Around the same time, Ezekiel, living in Iraq, receives the Word of the Lord, saying, “Why would I do that? No, each of you is responsible for right now.” This does a couple of things. You are no longer to see bad things as being the inevitable price of your father’s sins, so you’re not trapped by your past and you can’t just blame stuff on your dad. There’s an ecological crisis? “Our forebears shouldn’t have burned all that coal and dumped all that waste.” I’m not talking to them. I’m talking to you. What will you do? Systemic racism runs through our whole society? “Hey! I’m not racist. I never owned a slave.” I didn’t say you were or that you did. I am asking you what you’re going to do about it right now. People don’t know Church as welcoming? “Hey, we don’t judge people like my parents did.” I’m not talking to them; I’m talking to you. [About a hundred years ago the Jewish philosopher Herman Cohen argued that this revelation to Ezekiel was the turning point in Judaism.] A person is henceforth responsible to God for all actions regarding their situation. It’s you, God, and the world: what next? There’s no buffer of society or preceding generations. God is right there, going, “What next? What next, Tim? What next?”

The Valley of Bones scene embodies that “what next?” God plops Ezekiel in the middle of the valley. Son of Man, can these bones live? That’s no pressure. Ezekiel responds, “I’m gonna guess you know where you’re going with this.” God says, Tell the bones that God is bringing them back to life. I didn’t put these dead people here, you know. I didn’t say you did. I am talking about now. So, he prophesies. “Uh, they’re not breathing, God.” Tell the Breath to go into them. “The Breath? The Spirit? That’s God. That’s you! You want me to tell you to do it?” Prophesy to the Breath, Zeke! “Geez, okay.” And they live. Creepy enough. Then, the haunting part. God says: This is every Israelite, Zeke. The living ones, too. They say they are dead, dried out, cut off. Tell them they are no longer trapped by the past. Tell them life and death as they know them aren’t my last word. Tell them they are responsible to me and have holy work to do. Like what, we ask. God concludes, I will act. It will happen. Next. What does the future look like for this mass of resurrected people? I don’t know. We’re living into it every day.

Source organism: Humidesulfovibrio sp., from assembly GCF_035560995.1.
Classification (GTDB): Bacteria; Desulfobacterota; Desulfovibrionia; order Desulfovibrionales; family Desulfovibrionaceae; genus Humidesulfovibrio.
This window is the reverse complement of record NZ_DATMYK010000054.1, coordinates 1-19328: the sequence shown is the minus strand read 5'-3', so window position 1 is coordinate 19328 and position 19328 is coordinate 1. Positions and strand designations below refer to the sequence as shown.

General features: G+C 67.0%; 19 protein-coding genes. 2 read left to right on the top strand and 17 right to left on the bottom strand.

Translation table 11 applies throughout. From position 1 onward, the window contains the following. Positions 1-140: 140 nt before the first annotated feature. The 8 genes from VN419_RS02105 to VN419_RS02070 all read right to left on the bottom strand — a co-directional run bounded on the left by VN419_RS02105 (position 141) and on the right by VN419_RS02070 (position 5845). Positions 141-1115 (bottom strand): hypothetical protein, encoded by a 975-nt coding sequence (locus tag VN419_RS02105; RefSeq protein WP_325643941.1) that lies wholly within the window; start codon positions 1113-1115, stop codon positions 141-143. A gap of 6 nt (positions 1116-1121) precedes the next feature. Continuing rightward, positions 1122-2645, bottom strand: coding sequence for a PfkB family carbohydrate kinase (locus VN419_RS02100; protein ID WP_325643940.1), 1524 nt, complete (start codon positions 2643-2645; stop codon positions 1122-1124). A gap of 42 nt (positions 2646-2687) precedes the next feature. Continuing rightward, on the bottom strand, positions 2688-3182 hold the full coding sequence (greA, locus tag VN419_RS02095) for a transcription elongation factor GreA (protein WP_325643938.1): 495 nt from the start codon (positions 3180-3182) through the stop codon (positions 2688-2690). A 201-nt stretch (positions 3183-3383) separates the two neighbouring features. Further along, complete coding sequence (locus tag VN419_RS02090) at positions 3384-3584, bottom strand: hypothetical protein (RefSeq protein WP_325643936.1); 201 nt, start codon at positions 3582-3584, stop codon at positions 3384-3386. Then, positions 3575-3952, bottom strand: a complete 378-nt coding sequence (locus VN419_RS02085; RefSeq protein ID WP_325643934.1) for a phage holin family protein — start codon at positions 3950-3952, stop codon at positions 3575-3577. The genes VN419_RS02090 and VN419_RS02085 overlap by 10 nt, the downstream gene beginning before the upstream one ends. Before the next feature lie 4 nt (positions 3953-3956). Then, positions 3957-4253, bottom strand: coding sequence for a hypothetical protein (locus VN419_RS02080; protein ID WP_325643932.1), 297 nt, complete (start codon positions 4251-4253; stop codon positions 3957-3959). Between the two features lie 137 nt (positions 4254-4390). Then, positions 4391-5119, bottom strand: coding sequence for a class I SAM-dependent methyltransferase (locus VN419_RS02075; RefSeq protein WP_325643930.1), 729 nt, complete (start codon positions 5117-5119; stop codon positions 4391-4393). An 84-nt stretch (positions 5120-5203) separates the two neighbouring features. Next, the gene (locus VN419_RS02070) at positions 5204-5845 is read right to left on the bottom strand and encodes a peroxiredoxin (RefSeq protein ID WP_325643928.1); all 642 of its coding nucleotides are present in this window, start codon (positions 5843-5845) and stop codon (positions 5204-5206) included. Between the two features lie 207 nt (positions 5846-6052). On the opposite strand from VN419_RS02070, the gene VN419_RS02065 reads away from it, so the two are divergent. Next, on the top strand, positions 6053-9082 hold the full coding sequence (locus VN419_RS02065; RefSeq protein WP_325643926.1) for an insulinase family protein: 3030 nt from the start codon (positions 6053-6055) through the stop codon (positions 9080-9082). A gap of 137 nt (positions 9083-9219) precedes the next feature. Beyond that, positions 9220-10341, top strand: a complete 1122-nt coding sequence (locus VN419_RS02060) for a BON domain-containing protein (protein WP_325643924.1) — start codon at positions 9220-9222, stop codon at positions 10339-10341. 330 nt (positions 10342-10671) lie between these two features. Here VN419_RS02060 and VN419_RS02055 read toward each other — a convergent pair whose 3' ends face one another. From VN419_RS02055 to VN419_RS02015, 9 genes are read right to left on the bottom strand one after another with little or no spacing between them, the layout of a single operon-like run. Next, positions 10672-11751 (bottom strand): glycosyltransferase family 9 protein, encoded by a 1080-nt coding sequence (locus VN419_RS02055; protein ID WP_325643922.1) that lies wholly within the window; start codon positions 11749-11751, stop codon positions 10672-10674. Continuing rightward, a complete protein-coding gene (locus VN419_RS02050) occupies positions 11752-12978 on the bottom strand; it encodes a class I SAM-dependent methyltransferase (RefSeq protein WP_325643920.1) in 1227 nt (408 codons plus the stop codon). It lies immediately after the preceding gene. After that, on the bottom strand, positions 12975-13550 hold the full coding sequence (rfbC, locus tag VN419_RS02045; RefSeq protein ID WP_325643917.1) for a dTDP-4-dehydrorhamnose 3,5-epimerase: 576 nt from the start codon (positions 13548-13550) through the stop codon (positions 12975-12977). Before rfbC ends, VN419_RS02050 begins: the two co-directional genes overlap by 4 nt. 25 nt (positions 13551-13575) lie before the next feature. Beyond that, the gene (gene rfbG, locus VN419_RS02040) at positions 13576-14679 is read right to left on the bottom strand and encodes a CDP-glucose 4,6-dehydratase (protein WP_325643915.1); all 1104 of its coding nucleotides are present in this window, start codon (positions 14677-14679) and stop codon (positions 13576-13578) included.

Martha lives into it. When Jesus says, “I AM the resurrection and the life…Do you believe this?” he asks, “Do you trust me enough to let go of life and death as you know them, and to let your life be one of radical hospitality and serving the needs of your neighbors? Will you live into this every day?” That is what Martha affirms.

Jesus, for his part, knows that while he stays, the cycle of signs, which produce faith in some and resistance in others, will continue. Moreover, the attitude of the faithful will be stuck with the initial words of Martha and Mary: “Lord, if you had been here, my brother would not have died.” In other words, if Jesus stays, we will just keep waiting for him to welcome and serve others. Why didn’t you welcome and serve them? “I don’t know I thought you were going to.” So, he does one last big “sign,” which takes up the second half of the gospel, the “Book of Glory.” As he told Nicodemus in John 3, “the Son of Man must be lifted up,” crucified for all to see, raised from the dead so that life and death as we know them are no more, and, ultimately, ascended into heaven, to the Father and the Spirit, the Breath. For Jesus, the Son of Man, will prophesy to the Breath, and say as he had Ezekiel say, “Breathe upon these slain, that they may live.” Jesus perpetually sends the Breath of God to inspire us to live into the resurrection.

And thus we, too, are living into the resurrection. We are works in progress. Every day we try to live trusting God enough to welcome people specifically as who they are, and to serve them as they need. We cannot prove or disprove God: it’s not like we’ll succeed where Jesus’ signs failed because now we’ve got great arguments to prove God exists. A lot of the miracles Jesus performs are things we can do today with medicine or technology, so we can’t fall back on those as an airtight reason to believe. But those things only ever were at best amusing diversions compared to what remains. What remains is the challenge to live trusting that it is God, us, and our neighbors. What remains is the challenge to believe in the incarnation, that God is in our neighbors and we behold God’s glory when we welcome and serve them, letting go of life and death as we know them. What remains is What Next? For God declares, “You shall live, and you shall know that I am God.” And by the Breath of God we reply, “What next?”